RMAF 2011: Estelon, Bricasti, Zesto, Concert Fidelity

I was immediately star struck. Look at those beautiful shapes! Gorgeous, flowing, white!

Then I looked into the high-mounted Accutons and saw … what are those? Eyes? Are these speakers? Or … Schmoos?

Har? Okay, that’s not right. Lord, I apologize!

But still, even if they don’t immediately evoke that particular visceral response, I did wonder at their WAF. Of course, my wife’s idea of “attractive loudspeaker” is something along the lines of “invisible”, so perhaps that might not be a fair measure … I must have said something along these lines aloud (it happens), because I was immediately assured by the lovely young lady from Estelon that the speaker design is “very Euro”, and that she and her friends, at least, considered them quite attractive. I must have frowned suspiciously at her because she then repeated herself, a couple of times, adding “no, really!” I heard later that she might have been the daughter of the designer. Suspicious ….

Anyway, the soft white finish of the new $64k Estelon Diamond speakers really adds dramatic punch to the visual presentation. The speakers look very clean and elegant. Touchable. But since it’s unlikely that the four-year-olds are supposed to be wiping their hands, wet with the colored chalk they’ve been using to “paint” the driveway, anywhere near the audio rig in the first place, I think you’re probably okay.

The Japanese-made $28k Concert Fidelity ZL-120 V2 monoblock amps are good for 120wpc into 8ohms and 200wpc into 4, and are, interestingly, RCA-only.

The $6200 Hanss T-60, here mounted with an $8.5k Durand Talea II tonearm on the side. Fit and finish on the turntable are excellent and the price is surprisingly low given what is on offer.

With two tonearms, I suppose it wasn’t too surprising to find that there were two phono stages. The first was a $3900 Zesto Audio Andros PS1 (top) and other a $14k Concert Fidelity SPA 4C. The linestage preamplifier was a $20k Concert Fidelity CF-080LSX.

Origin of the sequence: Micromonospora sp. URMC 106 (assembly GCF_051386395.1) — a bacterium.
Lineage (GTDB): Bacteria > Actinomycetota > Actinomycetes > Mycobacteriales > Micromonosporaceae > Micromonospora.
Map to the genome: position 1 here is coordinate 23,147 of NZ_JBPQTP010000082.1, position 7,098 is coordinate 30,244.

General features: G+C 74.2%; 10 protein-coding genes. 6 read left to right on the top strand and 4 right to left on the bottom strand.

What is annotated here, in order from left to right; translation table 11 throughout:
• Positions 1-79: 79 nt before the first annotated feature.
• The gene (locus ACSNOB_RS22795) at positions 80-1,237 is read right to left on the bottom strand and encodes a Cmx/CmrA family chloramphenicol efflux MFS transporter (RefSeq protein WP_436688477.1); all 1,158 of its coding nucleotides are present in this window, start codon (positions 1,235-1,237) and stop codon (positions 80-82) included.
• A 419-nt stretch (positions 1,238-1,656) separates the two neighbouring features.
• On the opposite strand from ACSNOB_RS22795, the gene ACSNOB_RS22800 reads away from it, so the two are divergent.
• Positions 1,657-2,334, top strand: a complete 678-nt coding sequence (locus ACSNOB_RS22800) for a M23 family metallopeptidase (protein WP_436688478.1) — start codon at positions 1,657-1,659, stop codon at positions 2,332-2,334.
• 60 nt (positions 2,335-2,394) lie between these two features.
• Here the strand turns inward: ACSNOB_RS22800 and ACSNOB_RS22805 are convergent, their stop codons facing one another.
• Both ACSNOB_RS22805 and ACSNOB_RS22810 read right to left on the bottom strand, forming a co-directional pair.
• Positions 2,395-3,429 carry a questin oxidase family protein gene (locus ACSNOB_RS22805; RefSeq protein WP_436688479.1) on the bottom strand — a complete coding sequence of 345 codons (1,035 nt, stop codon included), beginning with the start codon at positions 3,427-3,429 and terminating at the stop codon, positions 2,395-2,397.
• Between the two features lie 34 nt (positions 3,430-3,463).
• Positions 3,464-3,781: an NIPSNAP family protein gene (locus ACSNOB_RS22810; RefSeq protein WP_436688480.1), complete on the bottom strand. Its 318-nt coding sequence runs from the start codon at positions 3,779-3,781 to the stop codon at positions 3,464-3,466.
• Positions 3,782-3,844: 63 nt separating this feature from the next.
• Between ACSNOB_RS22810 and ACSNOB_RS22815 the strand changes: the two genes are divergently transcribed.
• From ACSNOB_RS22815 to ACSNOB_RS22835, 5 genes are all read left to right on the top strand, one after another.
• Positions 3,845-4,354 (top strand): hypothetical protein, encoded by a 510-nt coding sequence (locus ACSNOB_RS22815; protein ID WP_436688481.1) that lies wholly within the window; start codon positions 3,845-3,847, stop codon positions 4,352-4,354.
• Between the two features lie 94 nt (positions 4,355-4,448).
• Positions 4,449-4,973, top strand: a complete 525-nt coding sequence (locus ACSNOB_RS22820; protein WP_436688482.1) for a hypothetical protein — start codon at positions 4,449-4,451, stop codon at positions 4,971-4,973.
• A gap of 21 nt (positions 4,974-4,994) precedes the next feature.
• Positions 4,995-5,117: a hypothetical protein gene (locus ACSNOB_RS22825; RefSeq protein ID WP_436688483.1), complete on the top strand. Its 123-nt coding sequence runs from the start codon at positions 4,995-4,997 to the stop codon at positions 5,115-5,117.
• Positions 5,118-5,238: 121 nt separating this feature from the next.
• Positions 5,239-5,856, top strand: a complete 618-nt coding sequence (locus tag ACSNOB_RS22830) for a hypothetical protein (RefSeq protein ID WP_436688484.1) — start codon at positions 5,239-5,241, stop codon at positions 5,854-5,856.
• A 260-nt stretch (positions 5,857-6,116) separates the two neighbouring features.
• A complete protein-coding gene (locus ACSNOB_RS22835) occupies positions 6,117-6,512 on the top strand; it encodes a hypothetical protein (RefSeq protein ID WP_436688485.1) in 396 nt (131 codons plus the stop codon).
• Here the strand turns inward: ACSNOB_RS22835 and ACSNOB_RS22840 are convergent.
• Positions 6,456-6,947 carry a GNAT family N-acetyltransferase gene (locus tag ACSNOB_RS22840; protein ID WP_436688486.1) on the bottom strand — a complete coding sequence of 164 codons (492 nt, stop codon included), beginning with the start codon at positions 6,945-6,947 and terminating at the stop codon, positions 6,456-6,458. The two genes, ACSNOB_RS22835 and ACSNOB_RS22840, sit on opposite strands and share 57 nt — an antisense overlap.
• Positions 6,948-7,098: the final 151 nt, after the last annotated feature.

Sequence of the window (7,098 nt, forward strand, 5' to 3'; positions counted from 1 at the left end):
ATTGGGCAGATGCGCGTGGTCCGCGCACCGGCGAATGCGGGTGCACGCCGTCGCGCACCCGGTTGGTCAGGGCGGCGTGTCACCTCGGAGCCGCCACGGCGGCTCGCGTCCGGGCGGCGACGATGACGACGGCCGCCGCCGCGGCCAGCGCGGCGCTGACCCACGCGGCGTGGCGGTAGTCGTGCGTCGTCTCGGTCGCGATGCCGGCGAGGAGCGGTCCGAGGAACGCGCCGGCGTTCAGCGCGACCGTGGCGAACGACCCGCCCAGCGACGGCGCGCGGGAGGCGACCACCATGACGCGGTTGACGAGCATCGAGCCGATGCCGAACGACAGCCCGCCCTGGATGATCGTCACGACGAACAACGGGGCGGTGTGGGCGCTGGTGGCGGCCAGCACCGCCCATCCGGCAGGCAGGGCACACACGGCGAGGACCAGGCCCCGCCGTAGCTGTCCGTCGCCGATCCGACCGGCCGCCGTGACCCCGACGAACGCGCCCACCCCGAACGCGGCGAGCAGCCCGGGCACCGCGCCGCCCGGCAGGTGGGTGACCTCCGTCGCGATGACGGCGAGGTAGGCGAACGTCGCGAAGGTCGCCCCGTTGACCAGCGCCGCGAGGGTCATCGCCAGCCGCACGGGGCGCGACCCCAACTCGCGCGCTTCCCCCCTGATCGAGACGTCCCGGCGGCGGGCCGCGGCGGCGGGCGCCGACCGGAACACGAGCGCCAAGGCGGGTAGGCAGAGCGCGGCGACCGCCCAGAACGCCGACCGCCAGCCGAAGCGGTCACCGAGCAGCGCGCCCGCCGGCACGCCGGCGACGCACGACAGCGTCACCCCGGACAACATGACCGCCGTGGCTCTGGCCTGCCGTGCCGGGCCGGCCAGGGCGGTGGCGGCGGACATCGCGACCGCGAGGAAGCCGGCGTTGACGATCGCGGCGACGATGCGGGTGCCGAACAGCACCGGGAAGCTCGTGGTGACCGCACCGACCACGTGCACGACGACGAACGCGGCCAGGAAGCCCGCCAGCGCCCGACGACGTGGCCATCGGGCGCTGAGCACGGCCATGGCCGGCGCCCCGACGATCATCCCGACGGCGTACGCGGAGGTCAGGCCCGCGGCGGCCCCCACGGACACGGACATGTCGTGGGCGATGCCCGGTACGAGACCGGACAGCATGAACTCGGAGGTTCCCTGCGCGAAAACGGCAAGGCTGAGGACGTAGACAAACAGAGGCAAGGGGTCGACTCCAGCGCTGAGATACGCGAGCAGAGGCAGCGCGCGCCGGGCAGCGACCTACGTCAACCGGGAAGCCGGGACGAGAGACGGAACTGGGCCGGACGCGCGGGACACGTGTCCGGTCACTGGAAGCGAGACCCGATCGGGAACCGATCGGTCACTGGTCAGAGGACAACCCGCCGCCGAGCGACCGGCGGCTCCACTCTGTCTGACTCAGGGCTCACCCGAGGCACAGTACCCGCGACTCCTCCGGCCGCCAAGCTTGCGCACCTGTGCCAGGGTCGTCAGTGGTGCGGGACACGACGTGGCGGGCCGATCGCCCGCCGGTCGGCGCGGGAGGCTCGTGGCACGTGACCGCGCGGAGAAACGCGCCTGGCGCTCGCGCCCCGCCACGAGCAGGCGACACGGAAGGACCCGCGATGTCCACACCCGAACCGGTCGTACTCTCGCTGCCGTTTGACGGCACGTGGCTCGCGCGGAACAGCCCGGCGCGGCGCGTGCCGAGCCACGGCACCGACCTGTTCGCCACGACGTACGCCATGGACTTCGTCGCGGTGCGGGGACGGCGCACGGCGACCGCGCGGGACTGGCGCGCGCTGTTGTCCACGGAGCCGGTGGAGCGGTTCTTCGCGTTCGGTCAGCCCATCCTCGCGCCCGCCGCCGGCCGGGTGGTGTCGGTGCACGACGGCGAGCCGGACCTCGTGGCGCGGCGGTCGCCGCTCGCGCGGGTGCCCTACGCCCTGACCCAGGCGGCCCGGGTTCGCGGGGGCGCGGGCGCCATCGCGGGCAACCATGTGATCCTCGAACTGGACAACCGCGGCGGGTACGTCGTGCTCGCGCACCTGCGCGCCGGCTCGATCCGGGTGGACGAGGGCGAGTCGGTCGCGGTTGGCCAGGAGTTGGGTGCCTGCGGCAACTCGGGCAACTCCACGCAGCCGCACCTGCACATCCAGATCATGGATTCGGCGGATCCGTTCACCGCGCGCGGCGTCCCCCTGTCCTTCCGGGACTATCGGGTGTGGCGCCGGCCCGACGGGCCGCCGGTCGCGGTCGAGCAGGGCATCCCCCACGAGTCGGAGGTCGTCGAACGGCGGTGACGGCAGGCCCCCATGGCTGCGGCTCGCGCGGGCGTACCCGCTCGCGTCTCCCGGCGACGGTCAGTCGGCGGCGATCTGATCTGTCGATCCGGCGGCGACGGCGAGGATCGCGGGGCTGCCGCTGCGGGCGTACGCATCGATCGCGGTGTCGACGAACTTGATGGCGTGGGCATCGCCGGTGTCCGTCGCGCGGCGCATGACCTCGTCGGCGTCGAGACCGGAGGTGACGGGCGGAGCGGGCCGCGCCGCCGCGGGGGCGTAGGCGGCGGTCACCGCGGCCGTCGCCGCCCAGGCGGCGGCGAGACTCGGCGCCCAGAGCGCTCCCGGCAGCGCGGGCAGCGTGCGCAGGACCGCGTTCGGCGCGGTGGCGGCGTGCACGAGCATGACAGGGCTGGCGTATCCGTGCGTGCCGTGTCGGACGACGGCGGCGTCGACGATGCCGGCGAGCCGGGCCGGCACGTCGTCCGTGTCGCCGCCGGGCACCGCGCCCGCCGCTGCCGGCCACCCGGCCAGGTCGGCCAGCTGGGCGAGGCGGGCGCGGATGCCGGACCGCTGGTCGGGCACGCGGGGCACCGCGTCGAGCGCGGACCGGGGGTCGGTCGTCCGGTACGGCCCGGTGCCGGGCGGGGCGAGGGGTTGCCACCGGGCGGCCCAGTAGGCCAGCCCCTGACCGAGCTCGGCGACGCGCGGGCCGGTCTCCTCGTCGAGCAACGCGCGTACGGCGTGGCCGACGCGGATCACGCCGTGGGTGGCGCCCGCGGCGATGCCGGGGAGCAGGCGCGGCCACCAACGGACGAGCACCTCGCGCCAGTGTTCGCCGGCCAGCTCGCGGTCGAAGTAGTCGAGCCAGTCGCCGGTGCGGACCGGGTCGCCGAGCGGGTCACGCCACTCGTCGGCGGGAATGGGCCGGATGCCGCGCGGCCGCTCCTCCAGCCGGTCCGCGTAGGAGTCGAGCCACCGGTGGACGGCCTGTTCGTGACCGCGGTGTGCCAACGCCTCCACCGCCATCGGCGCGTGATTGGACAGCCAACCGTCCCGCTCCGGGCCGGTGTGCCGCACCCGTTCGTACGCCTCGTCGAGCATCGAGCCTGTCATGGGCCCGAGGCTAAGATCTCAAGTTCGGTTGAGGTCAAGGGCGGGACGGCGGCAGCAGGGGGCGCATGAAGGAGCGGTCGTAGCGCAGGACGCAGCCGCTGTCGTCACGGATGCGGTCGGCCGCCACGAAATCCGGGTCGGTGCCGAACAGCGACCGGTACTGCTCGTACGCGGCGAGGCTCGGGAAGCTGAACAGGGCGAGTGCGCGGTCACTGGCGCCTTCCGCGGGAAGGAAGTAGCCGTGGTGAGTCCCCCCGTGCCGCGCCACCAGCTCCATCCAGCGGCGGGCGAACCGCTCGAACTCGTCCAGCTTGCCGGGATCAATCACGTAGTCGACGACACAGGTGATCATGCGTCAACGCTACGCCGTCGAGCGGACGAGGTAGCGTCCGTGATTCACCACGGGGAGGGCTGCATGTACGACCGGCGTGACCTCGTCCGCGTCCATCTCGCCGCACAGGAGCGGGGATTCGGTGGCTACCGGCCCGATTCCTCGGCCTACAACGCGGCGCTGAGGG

CDs were played back using a $13k Neodio NR22T transport through an $8k Briscasti M1 dual mono DAC.

Stillpoints rack & isolation used throughout.

The sound in this room was, quite simply, among the best at the show. To all of those audio reviewers who scoff at comments of sound quality at shows, I have this to say — well, you’re probably right. That is, it’s really not fair to write off speakers at shows for any particularly poor showing. That said, the converse isn’t true — just because its a show, doesn’t mean every demo will sound bad. If this is your mindset going in, you’ll miss a lot — and this Estelon room was a beautiful case in point. I visited the room quite early in the show and kept coming back to reassure myself that I wasn’t misremembering. I wasn’t. If anything, the room sounded even better on each visit. Quite an accomplishment, at least in my book. Happy to call this one a “Best in Show” and I look forward to hearing more of (and about) these wonderful Estelon speakers.

About Scot Hull 1062 Articles
Scot started all this back in 2009. He is currently the Publisher here at PTA, the Publisher at The Occasional Magazine, and the Executive Producer at The Occasional Podcast. There are way too many words about him over on the Contributors page.


  1. Best in show? I can believe it and because of only the speakers, but the awesome Concert Fidelity gear.